Understanding Attribution

We’ve provided a glossary of definitions and tips for checking your information, but what is cyber attribution, really? How and why is it made? 

Cyber attribution is rooted in a long history. Many cybersecurity scholars date the birth of the field to the “Cuckoo’s Egg,” an incident from the mid-1980s. Clifford Stoll, a scientist at Lawrence Berkeley National Laboratory, traced a discrepancy in the lab’s finances — a total of 75 cents — to hackers handing off files from the Lab’s network to the KGB, and later wrote about his process. Since these early days of cyber attribution, new forms of attacks employed by new actors have opened the door for new methods, models and workflows to uncover their provenance and achieve attribution. At the same time, as Andrew Grotto writes in his recent paper on attribution, though there is overlap between these models, “they also reflect subtle but important biases about the means and ends of attribution as well as different evidentiary standards, target audiences, and models of communication for attribution claims.” 

With this in mind, it is important for journalists to know the differences in how attribution is made, and the motivations and capabilities behind the entities making the judgment, in order to weigh the attribution claims in context. This page provides a brief overview of the different components of attribution: first, the types of operations, such as traditional cyber operations and cyber-enabled influence operations; and second, the frameworks analysts use to make attribution and the different attribution lexicons and models. Finally, it presents three case studies under “Assigning Attributions” that apply the frameworks to different operations.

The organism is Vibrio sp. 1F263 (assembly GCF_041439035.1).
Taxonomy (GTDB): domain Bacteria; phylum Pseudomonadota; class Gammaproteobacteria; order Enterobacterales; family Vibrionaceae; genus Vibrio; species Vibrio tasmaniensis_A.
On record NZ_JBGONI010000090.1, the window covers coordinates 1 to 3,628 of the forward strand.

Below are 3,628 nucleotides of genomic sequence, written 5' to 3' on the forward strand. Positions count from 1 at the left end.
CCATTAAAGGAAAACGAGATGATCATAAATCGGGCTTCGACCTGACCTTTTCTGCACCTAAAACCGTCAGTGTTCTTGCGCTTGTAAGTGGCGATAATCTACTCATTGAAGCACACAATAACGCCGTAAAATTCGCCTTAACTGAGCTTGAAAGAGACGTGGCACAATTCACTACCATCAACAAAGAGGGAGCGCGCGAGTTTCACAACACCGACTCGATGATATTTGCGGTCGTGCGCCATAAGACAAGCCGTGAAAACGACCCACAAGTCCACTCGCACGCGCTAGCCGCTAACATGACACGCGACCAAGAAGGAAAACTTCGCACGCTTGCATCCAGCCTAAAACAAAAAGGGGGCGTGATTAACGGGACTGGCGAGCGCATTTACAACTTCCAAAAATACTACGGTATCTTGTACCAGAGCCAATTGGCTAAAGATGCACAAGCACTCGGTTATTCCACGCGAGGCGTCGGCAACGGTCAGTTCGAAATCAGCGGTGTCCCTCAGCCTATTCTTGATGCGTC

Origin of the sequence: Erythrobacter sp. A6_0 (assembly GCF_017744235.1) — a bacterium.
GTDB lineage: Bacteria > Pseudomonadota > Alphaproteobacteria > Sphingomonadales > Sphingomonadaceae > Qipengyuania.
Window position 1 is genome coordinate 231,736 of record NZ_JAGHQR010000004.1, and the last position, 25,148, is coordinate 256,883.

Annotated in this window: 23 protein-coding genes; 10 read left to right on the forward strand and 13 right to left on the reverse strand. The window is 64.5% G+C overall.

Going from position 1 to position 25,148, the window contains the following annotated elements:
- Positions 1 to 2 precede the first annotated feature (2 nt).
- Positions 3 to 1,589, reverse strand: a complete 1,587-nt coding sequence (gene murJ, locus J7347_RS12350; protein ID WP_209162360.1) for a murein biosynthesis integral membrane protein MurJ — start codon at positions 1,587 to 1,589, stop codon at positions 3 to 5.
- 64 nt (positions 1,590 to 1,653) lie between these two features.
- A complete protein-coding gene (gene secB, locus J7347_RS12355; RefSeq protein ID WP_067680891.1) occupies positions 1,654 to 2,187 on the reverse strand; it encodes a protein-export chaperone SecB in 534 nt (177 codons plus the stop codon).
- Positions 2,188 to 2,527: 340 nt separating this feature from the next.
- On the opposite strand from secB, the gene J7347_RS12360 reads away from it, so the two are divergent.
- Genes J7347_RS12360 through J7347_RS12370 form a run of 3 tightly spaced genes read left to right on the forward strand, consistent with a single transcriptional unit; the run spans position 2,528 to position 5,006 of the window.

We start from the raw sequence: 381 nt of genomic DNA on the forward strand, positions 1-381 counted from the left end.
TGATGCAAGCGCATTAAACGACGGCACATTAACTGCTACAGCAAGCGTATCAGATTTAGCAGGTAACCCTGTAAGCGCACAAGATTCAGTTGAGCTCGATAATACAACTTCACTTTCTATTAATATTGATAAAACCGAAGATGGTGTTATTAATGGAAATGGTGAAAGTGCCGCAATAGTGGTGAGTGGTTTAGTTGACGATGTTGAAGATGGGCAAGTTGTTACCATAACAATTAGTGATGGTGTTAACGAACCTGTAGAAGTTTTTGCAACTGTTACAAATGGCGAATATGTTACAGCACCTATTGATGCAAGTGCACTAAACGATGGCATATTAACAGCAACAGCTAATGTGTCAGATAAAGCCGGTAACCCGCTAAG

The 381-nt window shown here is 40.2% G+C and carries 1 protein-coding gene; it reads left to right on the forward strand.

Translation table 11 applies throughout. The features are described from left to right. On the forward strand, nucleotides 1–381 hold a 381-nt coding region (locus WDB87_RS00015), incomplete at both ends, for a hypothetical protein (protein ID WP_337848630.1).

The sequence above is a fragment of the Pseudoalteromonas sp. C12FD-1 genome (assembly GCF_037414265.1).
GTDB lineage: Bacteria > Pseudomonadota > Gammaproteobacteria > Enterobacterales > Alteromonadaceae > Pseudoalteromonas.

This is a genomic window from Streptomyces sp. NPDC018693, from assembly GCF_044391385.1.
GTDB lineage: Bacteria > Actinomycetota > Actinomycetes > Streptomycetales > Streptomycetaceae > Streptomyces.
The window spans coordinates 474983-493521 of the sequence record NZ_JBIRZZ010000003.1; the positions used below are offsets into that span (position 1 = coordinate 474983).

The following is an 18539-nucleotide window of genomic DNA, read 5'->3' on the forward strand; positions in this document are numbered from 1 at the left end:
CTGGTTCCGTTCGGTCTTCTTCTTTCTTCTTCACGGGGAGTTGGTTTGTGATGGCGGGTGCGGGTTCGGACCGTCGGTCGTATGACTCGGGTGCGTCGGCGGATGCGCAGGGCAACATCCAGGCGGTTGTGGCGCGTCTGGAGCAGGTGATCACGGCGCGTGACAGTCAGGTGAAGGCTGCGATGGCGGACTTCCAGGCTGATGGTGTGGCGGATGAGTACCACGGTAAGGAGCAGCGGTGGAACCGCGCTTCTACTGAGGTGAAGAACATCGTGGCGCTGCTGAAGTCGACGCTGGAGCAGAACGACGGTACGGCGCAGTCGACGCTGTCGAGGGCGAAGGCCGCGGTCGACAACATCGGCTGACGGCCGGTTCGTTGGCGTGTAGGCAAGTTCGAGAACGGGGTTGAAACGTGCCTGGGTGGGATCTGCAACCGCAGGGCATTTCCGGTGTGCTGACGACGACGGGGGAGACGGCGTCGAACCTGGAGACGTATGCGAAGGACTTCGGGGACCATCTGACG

Types of Operations

Journalists reporting on attribution will encounter different kinds of operations: cyber operations, influence operations or a combination of both. There is also an important distinction between influence operations and information operations. This page breaks down these concepts

Attribution Models & Frameworks

Cyber attribution is very difficult, and yet there is no standardized method for the process. This page surveys current literature and practices that will help journalists understand the process and nuances of attribution

Threat Monitoring Frameworks

Though journalists might not report directly about how an entity monitors threats, understanding the greater context of how analysts identify and prevent a threat actor from reaching its goal gives journalists a better ability to judge the attribution claims they receive

Assigning Attributions

How do researchers and analysts sift through the evidence to make an attribution? These examples may help journalists understand how difficult attribution can be and how to weigh the information they’re given —which in some cases may conflict.